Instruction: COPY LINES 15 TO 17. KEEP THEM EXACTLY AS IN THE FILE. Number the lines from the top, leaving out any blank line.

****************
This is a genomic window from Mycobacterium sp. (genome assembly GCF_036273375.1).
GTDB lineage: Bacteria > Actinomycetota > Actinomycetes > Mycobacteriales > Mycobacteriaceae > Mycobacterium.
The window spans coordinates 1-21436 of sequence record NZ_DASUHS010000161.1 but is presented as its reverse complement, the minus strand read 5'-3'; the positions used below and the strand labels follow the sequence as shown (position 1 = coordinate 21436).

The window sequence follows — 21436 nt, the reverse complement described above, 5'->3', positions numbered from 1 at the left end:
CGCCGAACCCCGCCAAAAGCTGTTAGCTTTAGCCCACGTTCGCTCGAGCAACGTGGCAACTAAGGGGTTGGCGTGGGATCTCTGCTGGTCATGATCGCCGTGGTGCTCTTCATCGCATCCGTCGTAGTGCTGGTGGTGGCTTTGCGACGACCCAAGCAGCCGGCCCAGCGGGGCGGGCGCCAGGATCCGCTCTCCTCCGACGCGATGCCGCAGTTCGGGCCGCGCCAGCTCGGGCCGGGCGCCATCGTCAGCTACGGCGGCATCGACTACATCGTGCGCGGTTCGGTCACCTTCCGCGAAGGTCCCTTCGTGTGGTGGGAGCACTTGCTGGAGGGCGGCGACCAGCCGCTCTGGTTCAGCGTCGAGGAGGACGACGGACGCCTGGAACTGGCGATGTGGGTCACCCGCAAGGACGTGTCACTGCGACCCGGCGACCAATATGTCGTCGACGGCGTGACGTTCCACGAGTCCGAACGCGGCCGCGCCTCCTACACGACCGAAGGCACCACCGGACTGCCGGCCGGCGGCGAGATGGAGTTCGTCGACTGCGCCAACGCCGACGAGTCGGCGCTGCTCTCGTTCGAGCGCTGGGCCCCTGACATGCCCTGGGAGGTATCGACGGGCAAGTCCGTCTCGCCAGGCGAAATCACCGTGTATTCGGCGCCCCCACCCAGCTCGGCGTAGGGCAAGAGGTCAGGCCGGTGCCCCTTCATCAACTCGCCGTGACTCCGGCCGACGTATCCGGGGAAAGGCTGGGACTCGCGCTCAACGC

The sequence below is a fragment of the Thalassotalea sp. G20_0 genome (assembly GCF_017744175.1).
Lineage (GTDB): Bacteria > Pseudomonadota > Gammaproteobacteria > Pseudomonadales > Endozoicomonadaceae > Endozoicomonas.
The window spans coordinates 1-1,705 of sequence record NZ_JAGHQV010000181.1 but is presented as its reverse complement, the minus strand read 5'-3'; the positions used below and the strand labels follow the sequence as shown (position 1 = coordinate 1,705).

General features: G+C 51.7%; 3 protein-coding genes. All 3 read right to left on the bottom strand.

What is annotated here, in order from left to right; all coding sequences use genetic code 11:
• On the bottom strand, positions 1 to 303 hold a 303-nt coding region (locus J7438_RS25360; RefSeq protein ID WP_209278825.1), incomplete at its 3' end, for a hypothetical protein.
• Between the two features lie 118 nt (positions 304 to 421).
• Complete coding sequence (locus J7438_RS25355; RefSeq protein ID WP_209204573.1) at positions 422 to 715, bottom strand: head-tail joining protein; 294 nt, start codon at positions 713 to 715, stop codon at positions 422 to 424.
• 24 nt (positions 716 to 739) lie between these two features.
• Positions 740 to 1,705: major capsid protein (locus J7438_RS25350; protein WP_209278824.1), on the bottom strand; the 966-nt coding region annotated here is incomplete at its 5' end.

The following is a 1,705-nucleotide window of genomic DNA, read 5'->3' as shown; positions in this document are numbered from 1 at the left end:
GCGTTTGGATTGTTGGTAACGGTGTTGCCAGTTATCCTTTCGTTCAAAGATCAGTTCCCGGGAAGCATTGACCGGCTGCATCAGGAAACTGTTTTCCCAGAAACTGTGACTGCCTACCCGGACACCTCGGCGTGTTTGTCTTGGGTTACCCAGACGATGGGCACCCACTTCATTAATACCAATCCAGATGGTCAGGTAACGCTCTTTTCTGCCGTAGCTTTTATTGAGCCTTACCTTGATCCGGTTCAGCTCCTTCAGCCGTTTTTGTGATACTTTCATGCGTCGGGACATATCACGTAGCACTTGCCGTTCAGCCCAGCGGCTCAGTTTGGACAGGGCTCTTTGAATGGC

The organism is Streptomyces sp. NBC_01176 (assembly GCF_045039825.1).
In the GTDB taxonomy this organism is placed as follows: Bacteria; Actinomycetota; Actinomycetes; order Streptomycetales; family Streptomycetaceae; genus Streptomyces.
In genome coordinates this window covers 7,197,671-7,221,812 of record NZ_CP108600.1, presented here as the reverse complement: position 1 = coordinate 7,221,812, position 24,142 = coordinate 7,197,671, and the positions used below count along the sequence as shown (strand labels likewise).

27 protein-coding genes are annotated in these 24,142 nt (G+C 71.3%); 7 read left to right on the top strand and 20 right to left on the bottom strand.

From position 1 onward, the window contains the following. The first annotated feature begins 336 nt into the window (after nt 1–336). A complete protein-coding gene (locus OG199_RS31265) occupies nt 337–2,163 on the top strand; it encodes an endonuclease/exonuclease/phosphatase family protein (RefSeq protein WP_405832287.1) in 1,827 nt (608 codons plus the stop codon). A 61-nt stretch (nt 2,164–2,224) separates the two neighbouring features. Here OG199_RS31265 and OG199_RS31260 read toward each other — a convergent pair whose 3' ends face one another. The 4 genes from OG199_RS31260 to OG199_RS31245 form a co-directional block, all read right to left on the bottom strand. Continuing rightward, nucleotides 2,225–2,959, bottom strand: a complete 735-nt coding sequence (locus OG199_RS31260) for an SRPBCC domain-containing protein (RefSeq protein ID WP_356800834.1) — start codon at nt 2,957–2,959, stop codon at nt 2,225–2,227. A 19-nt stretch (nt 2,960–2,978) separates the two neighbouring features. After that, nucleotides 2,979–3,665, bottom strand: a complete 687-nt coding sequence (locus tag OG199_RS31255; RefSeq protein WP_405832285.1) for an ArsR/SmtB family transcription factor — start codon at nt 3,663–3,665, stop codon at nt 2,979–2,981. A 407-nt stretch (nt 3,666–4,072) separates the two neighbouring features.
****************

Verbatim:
• Positions 740 to 1,705: major capsid protein (locus J7438_RS25350; protein WP_209278824.1), on the bottom strand; the 966-nt coding region annotated here is incomplete at its 5' end.

The following is a 1,705-nucleotide window of genomic DNA, read 5'->3' as shown; positions in this document are numbered from 1 at the left end:
GCGTTTGGATTGTTGGTAACGGTGTTGCCAGTTATCCTTTCGTTCAAAGATCAGTTCCCGGGAAGCATTGACCGGCTGCATCAGGAAACTGTTTTCCCAGAAACTGTGACTGCCTACCCGGACACCTCGGCGTGTTTGTCTTGGGTTACCCAGACGATGGGCACCCACTTCATTAATACCAATCCAGATGGTCAGGTAACGCTCTTTTCTGCCGTAGCTTTTATTGAGCCTTACCTTGATCCGGTTCAGCTCCTTCAGCCGTTTTTGTGATACTTTCATGCGTCGGGACATATCACGTAGCACTTGCCGTTCAGCCCAGCGGCTCAGTTTGGACAGGGCTCTTTGAATGGC